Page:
On my "to read" shelf is "The Winds of War" and the Parsons bio "20,000 Roads" which I learned about on this thread.
As for Dylan, I will only say "never say never." I seem to late at everything in life and I am a slow learner! I used to shelve most of the Dylan albums people would give me and I even hated his voice when I was younger. It was the interview on "60 Minutes" that brought me around to Dylan. Then, the documentary on PBS really made me pick up "Chronicles." I don't think I idolize Bob Dylan. Rather, I see this section of music history through his eyes and try to learn from it. I do much the same with David Crosby's two biographies. That guy is lucky to be alive.
Lastly, if you haven't read Neil Young's biography, you are missing a lot. It's not so much Neil as it is the time, the places and the people he describes.
This is a great thread...
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« Reply #352 on: February 29, 2008, 08:47:33 PM »

I am still packing around Willie Nelson's book--"The Tao of Willie Nelson--A Guide To Happiness In Your Heart"--because I actually found myself highlighting parts of the book with a marker!!
I'm in the middle of this one right now myself.  I'm finding it pretty boring, and I don't enjoy the Eastern philosophy at all, but the jokes are funny.  I'll finish it, but I'm not getting much out of it. 
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ducktrapper
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« Reply #353 on: March 01, 2008, 12:04:28 AM »

I just got a three CD set of Jack Kerouac's readings and poetry with jazz backgrounds. Cool sh*t! Zoot Simms and Al Cohn back him up on saxophone on one CD, Steve Allen on piano on another and Jack alone reads on the third. If you liked On The Road, dig Kerouac or beatnik jazz at all, if you'd like some perspective on Tom Waits or even Bob Dylan this stuff will do the trick.
As for "not-getting" Dylan, there's hope for all of you yet. Since he's merely the most important singer and songwriter of the second half of the 20th century, into the 21st and running, his work will stick around for further review.           
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« Reply #354 on: March 01, 2008, 01:39:17 AM »

I realize how important Dylan is, but I still don't get it.  I'm not saying he's not good, but it just doesn't connect with me.
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Danny
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« Reply #355 on: March 01, 2008, 07:28:50 AM »

I only read this last page (18) but I enjoy Dylan's early stuff, THE BAND and The Birds covered his stuff the best to my taste The Birds version of "Wheels on Fire" was great.... As far as books I just read Psalm 91 and really enjoyed it so I wrote a song and melody...kind of a Psalm 91.redo I guess. Danny blush
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« Reply #356 on: March 01, 2008, 07:51:28 PM »

I only read this last page (18) but I enjoy Dylan's early stuff, THE BAND and The Birds covered his stuff the best to my taste The Birds version of "Wheels on Fire" was great.... As far as books I just read Psalm 91 and really enjoyed it so I wrote a song and melody...kind of a Psalm 91.redo I guess. Danny blush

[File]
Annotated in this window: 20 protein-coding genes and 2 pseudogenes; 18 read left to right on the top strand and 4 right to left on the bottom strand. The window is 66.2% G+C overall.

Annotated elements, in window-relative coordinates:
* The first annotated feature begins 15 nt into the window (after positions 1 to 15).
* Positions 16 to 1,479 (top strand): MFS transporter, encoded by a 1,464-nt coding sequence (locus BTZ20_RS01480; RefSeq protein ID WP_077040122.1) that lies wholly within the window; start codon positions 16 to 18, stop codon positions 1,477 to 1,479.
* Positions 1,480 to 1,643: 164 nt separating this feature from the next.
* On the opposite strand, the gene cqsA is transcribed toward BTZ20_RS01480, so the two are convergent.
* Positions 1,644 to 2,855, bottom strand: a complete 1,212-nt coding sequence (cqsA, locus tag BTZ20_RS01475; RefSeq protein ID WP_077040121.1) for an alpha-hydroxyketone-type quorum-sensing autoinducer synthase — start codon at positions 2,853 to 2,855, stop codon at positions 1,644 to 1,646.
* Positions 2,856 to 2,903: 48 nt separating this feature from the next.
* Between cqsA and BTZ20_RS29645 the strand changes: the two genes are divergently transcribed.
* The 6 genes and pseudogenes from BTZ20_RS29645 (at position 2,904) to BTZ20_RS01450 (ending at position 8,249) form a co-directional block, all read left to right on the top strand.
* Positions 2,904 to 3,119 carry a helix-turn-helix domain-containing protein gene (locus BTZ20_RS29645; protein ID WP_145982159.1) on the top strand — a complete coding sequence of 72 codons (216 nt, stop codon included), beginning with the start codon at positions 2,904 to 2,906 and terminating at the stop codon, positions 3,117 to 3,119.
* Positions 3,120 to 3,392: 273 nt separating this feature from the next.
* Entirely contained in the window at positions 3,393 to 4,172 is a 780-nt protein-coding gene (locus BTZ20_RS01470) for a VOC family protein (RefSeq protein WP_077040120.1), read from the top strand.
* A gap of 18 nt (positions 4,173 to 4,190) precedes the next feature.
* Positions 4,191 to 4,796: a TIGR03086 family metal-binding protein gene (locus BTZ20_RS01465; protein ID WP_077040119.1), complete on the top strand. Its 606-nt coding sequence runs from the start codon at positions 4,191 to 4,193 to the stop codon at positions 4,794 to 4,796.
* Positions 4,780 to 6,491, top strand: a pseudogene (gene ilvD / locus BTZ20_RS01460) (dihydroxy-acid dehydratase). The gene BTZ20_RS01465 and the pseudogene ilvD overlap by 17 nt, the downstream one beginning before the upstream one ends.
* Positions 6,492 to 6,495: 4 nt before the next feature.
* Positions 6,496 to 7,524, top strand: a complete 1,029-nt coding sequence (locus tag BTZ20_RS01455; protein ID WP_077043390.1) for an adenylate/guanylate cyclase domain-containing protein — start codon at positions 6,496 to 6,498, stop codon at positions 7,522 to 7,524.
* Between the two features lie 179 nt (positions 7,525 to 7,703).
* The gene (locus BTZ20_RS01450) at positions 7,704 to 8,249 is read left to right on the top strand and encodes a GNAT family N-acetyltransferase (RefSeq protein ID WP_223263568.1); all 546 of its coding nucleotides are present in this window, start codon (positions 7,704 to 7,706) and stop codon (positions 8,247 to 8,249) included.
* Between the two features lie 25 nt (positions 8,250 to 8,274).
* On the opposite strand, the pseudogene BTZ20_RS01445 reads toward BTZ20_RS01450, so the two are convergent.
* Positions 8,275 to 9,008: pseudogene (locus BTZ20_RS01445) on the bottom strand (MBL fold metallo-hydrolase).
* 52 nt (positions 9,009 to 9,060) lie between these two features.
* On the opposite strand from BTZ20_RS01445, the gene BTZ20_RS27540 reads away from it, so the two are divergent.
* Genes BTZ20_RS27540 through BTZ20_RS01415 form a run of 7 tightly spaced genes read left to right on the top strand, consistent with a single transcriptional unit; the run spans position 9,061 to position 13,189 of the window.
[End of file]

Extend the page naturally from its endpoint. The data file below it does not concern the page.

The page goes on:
Speaking of Dylan covers, I've also recently picked up 'Dylanesque' by Bryan Ferry and 'Lo and Behold' by Coulson Dean McGuiness Flint. The latter was first released in 1972, contains 13 songs that at that time had never seen release and is simply the best CD of Dylan covers ever, imo. These guys were part of Manfred Mann and after recording The Mighty Quinn, a hit for that band, went off and did this little gem. The Ferry CD is damn good too although I think Dylan's a better singer.  ;)
Dylan? What's to get? Brilliant songs, consistently leads great bands, often assisted by the who's who of the music business, revered by almost anyone who's tried to do the same thing.

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« Reply #357 on: March 01, 2008, 08:23:52 PM »

Just finished "The Problem of Pain" last week.  FINALLY!    crying  My Dostoevsky books haven't come in yet, (we've got an ebay seller issue  mad), so perusing my shelves, I found "Narrative of the Life of Fredrick Douglass, an American Slave".  Even though I'm sure it's required reading in most high schools, I'd never read it, until a few days ago.  Talk about a compelling read!  My goodness, as cultured as I may have thought that I was, this book has put the experience of slavery in America into a whole new perspective for me!
I don't see color when I look at someone (I'm white, btw), but at the same time, I've only had a really superficial understanding of slavery, and honestly, I've not thought much about it.  Wow, this book is so well done, it's changed the way that I look at life--it's not often you can say that about any book!  Considering the author and his background, he wrote so well and so eloquently, you could almost say it was divinely inspired.  Very compelling.  $8.00 for the hardcover @ Barnes @ Noble.  Buy it, it takes a couple of days to read, and keep it.  Good stuff.
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« Reply #358 on: March 02, 2008, 07:04:54 PM »

Nonfiction:
Cracking the Code - Thom Hartmann

Short Stories:
Demonology - Rick Moody

Novel:
William Kennedy - Roscoe
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« Reply #359 on: March 13, 2008, 03:01:29 PM »

Somebody gave me the Dylan book, but I couldn't finish it.  yak
poki , I also read "Endurance: Shackleton's Incredible Voyage" by Alfred Lansing a while ago and thought it was a great book.
If you like that, and for anyone who got all the way through Moby Dick, I'm now reading LEVIATHAN: The History of Whaling in America by Eric Jay Dolin. (I did read Moby Dick, although it wasn't until my third attempt and I happened to be living in the West Indies on an island in the Eastern Caribbean at the time, spending my weekends diving and whale watching, so that may have helped). Watched the movie on TV again last night.
What would you expect from one named "Queequeg"?
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I am about 1/4 through Moby Dick and I love it.  I never would have picked it up again if it was not for you, Queequeg.  It is very good.  I tried to read it years ago and I guess I wasn't ready for it.  So far so good...

Justin